CPS Failure: Hundreds of Children Die

January 5, 2015 Abuse and Neglect Attorney

This past December the Associated Press (AP) reported that at least 786 kids have died of neglect or abuse over a 6 year period in the U.S. right in plain sight of child protective services. Many children were starved, beaten, or even drowned after the agencies determined these children were at risk. 

The AP combed the entire country including the District of Columbia and the military branches in an attempt to get more accurate numbers. The majority of the children were under age 4. All of these children died during an ongoing CPS investigation or intervention of some kind.

The numbers are well under the 1,600 deaths estimated per year by the government. The AP states this is because there is no standard for accurately reporting these deaths. In other words, the AP indicated that complete data does not exist, making it “difficult to measure how well those responsible for keeping children safe are protecting their most vulnerable charges.” So this 8 month study on CPS failure represents the most comprehensive statistics available to the public.

One example of how the system failed is the case of Ethan Henderson. He was 10 weeks old and received treatment for a broken arm. Then his father threw him into a chair with enough strength to cause brain injury, and Ethan died.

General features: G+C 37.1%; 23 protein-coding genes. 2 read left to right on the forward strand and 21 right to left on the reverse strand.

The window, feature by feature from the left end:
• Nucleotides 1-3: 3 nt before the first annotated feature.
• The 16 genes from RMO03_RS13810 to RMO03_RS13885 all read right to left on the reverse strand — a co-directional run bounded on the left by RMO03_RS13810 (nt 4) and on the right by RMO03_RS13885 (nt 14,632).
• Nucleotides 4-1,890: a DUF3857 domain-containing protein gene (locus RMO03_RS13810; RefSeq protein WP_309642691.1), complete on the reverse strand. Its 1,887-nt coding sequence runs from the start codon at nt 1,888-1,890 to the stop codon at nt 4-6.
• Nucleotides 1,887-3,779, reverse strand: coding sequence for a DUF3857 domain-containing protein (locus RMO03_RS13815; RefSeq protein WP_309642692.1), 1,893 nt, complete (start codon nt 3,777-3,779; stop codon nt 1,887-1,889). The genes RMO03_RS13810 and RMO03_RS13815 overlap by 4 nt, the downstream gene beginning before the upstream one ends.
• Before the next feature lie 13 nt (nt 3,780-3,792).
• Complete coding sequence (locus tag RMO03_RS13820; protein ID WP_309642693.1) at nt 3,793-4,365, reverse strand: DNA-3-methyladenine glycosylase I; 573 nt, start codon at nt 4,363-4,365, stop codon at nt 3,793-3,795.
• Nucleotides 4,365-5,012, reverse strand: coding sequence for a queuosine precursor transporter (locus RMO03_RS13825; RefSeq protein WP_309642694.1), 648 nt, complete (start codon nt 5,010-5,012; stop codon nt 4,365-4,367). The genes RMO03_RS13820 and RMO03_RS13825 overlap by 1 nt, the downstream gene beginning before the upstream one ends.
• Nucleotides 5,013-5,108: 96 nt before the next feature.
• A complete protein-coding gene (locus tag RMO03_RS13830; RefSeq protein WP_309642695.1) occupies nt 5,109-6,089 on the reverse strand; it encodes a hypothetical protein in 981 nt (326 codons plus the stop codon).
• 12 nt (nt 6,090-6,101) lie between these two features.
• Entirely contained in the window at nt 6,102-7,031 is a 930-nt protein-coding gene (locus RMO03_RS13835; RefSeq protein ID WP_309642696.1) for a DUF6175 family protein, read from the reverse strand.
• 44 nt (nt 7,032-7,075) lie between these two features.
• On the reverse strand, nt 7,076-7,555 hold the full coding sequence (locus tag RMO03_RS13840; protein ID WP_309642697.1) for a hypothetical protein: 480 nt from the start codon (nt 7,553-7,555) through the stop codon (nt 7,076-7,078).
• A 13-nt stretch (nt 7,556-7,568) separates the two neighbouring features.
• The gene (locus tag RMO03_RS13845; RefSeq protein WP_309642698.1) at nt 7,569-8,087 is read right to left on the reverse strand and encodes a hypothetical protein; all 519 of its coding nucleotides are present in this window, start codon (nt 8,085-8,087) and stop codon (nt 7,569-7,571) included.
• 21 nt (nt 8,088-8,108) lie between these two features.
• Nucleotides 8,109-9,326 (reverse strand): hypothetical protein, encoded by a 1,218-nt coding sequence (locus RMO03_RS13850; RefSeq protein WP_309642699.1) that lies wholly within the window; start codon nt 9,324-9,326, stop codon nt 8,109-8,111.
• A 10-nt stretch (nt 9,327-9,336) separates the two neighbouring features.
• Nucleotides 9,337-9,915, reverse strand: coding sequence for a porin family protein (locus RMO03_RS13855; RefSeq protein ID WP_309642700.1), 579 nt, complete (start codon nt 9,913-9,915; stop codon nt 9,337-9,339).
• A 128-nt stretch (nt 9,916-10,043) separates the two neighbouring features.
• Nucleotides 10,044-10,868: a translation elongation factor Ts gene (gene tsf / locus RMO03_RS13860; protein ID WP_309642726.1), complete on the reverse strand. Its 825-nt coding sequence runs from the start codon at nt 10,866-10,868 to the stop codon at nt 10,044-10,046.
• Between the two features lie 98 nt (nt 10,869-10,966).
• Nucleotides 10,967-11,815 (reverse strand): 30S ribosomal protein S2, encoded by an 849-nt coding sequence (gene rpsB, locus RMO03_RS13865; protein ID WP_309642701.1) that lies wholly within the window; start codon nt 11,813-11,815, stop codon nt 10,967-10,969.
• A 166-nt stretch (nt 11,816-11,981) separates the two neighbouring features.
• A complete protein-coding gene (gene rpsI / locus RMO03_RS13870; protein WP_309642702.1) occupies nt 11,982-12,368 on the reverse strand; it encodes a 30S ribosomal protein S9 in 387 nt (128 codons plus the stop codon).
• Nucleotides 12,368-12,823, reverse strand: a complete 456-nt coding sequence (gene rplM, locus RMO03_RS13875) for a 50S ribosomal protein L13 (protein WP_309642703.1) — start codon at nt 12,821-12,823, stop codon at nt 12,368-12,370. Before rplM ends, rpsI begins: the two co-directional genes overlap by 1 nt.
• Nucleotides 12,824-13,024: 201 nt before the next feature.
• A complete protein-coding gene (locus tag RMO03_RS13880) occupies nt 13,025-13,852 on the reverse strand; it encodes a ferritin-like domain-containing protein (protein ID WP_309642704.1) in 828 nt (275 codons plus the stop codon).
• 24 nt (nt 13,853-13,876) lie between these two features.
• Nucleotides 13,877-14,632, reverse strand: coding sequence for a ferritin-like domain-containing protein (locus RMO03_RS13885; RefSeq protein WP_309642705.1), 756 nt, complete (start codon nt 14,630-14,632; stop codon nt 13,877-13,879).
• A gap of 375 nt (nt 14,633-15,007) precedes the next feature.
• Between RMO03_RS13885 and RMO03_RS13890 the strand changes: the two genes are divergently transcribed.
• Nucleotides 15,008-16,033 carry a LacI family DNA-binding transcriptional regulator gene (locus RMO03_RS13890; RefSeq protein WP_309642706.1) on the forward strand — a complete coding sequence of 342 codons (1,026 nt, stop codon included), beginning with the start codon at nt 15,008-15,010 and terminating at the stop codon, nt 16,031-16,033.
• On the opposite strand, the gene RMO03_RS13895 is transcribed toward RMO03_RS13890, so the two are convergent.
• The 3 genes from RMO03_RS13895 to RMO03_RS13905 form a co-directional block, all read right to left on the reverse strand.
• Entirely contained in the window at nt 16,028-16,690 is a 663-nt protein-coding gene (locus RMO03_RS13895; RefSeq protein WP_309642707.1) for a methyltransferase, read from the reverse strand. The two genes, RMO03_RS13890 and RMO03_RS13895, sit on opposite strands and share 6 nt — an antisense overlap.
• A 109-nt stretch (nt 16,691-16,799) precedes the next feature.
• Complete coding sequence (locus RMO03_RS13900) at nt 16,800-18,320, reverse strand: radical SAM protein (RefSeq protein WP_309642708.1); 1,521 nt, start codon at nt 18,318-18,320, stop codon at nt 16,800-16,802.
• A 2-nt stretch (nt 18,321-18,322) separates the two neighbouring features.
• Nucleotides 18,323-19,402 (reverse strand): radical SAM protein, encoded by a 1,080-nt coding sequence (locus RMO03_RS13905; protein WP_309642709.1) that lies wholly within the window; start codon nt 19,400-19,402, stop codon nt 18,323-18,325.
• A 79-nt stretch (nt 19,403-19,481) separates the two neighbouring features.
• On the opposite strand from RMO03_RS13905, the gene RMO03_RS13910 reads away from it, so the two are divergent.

Hotline employees in the state of Maine took at least thirteen reports stating that Ethan and his brothers and sisters were being subjected to abuse. The caseworker who checked the family’s home six days before Ethan’s death reported that the infant seemed, “well cared for and safe in the care of his parents.”

Many factors contribute to these problems. Some include worker shortages, case overloads, tight budgets, insufficient training leading to misclassifications, and more. According to the AP, nearly 40% of 3 million complaints of neglect and abuse to hotlines are screened out and never even investigated.

The attorneys of Kronzek & Cronkright, PLLC believe that protecting children should be a top priority for society.   We applaud the Associated Press for their investigation.  CPS failure, whether it is going after a parent for no reason or not protecting children as they are supposed to, hurts all of us.